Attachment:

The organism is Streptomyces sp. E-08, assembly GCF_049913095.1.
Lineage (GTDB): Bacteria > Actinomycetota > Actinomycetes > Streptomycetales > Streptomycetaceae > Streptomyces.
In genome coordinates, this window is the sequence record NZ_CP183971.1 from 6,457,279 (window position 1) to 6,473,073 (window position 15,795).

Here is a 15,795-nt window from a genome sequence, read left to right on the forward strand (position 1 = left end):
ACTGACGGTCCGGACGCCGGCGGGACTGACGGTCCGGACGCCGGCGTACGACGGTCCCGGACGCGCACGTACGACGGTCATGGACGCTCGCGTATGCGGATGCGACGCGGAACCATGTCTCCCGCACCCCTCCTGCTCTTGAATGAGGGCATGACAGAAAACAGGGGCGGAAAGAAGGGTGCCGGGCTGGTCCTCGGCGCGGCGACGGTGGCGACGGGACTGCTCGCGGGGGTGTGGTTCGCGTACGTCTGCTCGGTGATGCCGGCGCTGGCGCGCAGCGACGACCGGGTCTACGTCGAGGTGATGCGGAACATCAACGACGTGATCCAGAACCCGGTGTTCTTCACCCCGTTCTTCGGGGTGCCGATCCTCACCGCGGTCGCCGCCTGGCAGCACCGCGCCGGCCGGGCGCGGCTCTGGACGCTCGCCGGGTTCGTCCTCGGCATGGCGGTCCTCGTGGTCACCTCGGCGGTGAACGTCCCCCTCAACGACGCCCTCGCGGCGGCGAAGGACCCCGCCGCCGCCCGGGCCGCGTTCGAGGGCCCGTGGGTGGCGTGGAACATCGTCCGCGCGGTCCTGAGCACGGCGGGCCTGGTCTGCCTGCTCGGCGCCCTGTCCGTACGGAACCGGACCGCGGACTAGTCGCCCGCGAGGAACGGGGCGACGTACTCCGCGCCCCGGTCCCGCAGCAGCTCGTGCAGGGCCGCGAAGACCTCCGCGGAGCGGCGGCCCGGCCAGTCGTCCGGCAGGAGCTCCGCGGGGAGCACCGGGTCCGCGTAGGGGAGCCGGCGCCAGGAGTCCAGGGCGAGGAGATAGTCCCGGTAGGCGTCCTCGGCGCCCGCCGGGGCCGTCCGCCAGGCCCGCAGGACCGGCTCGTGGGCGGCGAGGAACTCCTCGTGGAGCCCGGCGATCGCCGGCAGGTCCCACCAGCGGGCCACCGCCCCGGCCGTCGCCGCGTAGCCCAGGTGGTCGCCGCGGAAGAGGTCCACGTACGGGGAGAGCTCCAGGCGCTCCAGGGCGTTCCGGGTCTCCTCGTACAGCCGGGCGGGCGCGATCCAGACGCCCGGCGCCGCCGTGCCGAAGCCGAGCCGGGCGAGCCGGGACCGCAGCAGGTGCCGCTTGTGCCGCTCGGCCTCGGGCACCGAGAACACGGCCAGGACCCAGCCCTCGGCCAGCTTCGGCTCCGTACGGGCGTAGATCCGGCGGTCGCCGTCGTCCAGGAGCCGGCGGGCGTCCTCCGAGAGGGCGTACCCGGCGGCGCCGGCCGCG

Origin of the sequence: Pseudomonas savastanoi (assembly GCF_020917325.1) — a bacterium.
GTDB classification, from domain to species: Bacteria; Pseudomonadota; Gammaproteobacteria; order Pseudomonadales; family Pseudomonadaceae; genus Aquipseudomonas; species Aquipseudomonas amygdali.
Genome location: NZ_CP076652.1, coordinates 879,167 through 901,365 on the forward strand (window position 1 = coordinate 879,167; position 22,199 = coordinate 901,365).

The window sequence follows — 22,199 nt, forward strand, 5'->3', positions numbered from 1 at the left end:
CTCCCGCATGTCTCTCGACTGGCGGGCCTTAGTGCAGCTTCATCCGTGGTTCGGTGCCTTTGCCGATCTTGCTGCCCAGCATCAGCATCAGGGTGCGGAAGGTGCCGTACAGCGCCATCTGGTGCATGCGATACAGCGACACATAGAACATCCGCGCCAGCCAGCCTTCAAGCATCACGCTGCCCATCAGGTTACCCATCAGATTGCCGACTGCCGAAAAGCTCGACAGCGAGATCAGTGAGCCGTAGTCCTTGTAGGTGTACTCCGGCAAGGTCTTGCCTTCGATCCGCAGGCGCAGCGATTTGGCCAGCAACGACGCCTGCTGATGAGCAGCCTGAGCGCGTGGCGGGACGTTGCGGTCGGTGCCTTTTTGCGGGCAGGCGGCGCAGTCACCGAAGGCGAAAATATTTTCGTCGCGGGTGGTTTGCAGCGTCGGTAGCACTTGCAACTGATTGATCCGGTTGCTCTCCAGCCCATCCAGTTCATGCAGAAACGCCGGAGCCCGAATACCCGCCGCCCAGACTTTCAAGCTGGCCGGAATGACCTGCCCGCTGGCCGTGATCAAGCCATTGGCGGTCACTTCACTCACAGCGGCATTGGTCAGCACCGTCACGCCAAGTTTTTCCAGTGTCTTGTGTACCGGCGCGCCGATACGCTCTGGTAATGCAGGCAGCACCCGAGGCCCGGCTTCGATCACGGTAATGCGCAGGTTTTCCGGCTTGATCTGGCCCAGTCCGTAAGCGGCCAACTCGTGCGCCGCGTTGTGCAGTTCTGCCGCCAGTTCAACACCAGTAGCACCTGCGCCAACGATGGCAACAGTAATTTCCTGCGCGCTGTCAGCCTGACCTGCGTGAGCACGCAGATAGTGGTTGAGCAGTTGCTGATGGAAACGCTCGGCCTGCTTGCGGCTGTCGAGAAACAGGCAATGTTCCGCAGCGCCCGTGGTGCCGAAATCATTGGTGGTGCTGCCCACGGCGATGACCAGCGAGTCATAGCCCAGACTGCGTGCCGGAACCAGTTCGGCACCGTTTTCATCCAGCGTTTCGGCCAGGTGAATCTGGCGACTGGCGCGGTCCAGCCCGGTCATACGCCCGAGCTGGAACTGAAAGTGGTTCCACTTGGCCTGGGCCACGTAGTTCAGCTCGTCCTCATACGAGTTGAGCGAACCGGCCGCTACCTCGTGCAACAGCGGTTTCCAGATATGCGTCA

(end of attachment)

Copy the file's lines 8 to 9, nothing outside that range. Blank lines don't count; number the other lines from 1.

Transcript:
Genome location: NZ_CP076652.1, coordinates 879,167 through 901,365 on the forward strand (window position 1 = coordinate 879,167; position 22,199 = coordinate 901,365).

The window sequence follows — 22,199 nt, forward strand, 5'->3', positions numbered from 1 at the left end: